A spokesperson confirmed that Facebook is testing a way for users to promote their post for a certain amount. The test is limited to a small number of users, and it features a “highlight” button next to Like and comment on the user’s post.
More About Highlighted Posts
By clicking the button, users will be taken through a payment process. The price ranges from free to $2, and users can pay via PayPal, credit card or Facebook Credits. The highlighted post will then appear on top of a friend’s News Feed.
The feature appears to be inspired by Tumblr. It was in February when the microblogging platform started its highlighted post feature. This enables users to make their content more noticeable in readers’ dashboards for $1. However, it seems odd for Facebook to take the same approach at this stage of their development.
It’s Free and Always Will Be… Not!
Although Facebook has been testing features that were not implemented worldwide, the highlighted post component comes in as surprise. There were previous rumors that the social media giant will charge for its services although it was stated on its homepage that “It’s free and always will be.” The fact that they are planning to ask users to pay for their posts fuels speculation and rants from other people.
Another thing that makes it odd is the upcoming Initial Public Offering. Facebook may be testing paid apps on its platform, but it seems unusual for them to implement new monetization strategies at this moment.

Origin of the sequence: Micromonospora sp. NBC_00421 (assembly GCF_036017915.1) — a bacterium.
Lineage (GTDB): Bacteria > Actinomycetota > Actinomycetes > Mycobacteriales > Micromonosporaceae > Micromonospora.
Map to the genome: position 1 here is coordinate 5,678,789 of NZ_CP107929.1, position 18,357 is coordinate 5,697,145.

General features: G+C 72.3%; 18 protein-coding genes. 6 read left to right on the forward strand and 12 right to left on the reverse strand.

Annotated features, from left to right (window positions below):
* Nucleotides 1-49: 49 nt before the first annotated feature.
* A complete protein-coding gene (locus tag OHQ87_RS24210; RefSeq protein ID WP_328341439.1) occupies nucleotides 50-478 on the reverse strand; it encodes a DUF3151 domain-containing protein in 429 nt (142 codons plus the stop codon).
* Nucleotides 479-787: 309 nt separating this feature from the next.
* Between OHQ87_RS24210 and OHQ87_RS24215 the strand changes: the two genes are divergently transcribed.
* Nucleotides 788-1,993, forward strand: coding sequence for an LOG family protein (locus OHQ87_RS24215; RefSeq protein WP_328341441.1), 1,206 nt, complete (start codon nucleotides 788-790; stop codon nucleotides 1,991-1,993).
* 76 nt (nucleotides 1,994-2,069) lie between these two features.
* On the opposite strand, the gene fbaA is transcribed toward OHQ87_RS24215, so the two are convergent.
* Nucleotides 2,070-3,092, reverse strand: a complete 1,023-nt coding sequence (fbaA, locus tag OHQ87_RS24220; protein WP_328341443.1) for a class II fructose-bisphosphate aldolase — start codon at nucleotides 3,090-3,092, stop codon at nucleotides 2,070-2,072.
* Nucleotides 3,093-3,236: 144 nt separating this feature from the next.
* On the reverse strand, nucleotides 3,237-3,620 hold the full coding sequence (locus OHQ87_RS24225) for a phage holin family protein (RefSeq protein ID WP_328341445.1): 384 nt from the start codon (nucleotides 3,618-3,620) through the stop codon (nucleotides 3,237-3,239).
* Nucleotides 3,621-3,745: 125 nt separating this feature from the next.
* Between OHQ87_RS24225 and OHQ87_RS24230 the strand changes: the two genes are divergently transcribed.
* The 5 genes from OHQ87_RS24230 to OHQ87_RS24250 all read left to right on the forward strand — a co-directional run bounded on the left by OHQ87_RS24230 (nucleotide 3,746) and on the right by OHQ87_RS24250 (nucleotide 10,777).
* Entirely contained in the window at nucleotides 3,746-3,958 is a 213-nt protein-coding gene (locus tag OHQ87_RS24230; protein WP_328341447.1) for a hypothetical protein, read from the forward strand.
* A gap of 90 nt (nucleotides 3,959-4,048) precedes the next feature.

What Lies Ahead for Facebook’s Highlighted Posts?
In case highlighted posts will expand to more users, it only shows that users who enabled the feature are definitely interested about it. However, it’s difficult to get any data as of the moment to determine its value.
Nevertheless, there could be users who are willing to pay $2 to make sure that their friends will see their post. It could be a birthday announcement or a link for a fundraising activity. This could also be useful for small businesses for promoting their brand instead of using Pages and traditional ads.
If the feature is accepted by majority of the users, the social media giant is likely to expand its availability. In turn, highlighted posts will become a new revenue stream. Imagine every user in US, Canada and Europe—where Facebook generates a bulk of its revenue—were allowed to highlight one post every year. It could bring in an additional $858 billion of revenue to the search engine giant.
Unfortunately, it is still unknown what will happen to posts that were not highlighted. In addition, it seems out of character for Facebook to make a deliberate revenue grab ahead of its IPO filing.